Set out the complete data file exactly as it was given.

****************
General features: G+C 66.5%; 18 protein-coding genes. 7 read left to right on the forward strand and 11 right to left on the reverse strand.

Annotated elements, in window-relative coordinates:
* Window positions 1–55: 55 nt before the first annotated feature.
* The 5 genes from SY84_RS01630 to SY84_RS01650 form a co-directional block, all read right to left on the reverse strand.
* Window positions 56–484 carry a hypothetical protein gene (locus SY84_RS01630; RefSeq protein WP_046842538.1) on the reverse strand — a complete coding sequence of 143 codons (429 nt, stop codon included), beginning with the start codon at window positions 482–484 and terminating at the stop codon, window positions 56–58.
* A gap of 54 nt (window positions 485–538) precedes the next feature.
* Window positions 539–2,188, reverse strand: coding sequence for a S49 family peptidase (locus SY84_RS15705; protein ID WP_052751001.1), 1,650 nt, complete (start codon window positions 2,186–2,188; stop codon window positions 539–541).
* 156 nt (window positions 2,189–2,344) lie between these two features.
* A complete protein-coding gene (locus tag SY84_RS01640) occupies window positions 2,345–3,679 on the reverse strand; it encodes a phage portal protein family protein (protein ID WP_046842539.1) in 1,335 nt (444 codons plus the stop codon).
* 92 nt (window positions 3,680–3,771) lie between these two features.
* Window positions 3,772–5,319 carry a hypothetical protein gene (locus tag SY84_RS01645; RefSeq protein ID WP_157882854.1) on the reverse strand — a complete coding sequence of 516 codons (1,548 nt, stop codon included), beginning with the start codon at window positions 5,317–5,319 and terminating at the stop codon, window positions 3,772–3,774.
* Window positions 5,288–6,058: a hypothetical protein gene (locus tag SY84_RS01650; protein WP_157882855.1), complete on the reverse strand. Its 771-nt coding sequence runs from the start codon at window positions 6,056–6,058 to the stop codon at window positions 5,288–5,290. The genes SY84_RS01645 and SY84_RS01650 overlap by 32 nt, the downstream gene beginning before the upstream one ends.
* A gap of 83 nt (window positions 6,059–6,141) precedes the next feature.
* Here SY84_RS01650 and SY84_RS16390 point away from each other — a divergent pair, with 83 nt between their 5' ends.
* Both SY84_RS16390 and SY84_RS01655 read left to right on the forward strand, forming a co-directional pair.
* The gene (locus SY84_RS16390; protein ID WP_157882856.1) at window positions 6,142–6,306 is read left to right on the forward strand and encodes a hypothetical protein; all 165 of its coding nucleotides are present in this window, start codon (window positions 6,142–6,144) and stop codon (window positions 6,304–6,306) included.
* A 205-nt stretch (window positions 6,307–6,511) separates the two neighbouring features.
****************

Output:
General features: G+C 66.5%; 18 protein-coding genes. 7 read left to right on the forward strand and 11 right to left on the reverse strand.

Annotated elements, in window-relative coordinates:
* Window positions 1–55: 55 nt before the first annotated feature.
* The 5 genes from SY84_RS01630 to SY84_RS01650 form a co-directional block, all read right to left on the reverse strand.
* Window positions 56–484 carry a hypothetical protein gene (locus SY84_RS01630; RefSeq protein WP_046842538.1) on the reverse strand — a complete coding sequence of 143 codons (429 nt, stop codon included), beginning with the start codon at window positions 482–484 and terminating at the stop codon, window positions 56–58.
* A gap of 54 nt (window positions 485–538) precedes the next feature.
* Window positions 539–2,188, reverse strand: coding sequence for a S49 family peptidase (locus SY84_RS15705; protein ID WP_052751001.1), 1,650 nt, complete (start codon window positions 2,186–2,188; stop codon window positions 539–541).
* 156 nt (window positions 2,189–2,344) lie between these two features.
* A complete protein-coding gene (locus tag SY84_RS01640) occupies window positions 2,345–3,679 on the reverse strand; it encodes a phage portal protein family protein (protein ID WP_046842539.1) in 1,335 nt (444 codons plus the stop codon).
* 92 nt (window positions 3,680–3,771) lie between these two features.
* Window positions 3,772–5,319 carry a hypothetical protein gene (locus tag SY84_RS01645; RefSeq protein ID WP_157882854.1) on the reverse strand — a complete coding sequence of 516 codons (1,548 nt, stop codon included), beginning with the start codon at window positions 5,317–5,319 and terminating at the stop codon, window positions 3,772–3,774.
* Window positions 5,288–6,058: a hypothetical protein gene (locus tag SY84_RS01650; protein WP_157882855.1), complete on the reverse strand. Its 771-nt coding sequence runs from the start codon at window positions 6,056–6,058 to the stop codon at window positions 5,288–5,290. The genes SY84_RS01645 and SY84_RS01650 overlap by 32 nt, the downstream gene beginning before the upstream one ends.
* A gap of 83 nt (window positions 6,059–6,141) precedes the next feature.
* Here SY84_RS01650 and SY84_RS16390 point away from each other — a divergent pair, with 83 nt between their 5' ends.
* Both SY84_RS16390 and SY84_RS01655 read left to right on the forward strand, forming a co-directional pair.
* The gene (locus SY84_RS16390; protein ID WP_157882856.1) at window positions 6,142–6,306 is read left to right on the forward strand and encodes a hypothetical protein; all 165 of its coding nucleotides are present in this window, start codon (window positions 6,142–6,144) and stop codon (window positions 6,304–6,306) included.
* A 205-nt stretch (window positions 6,307–6,511) separates the two neighbouring features.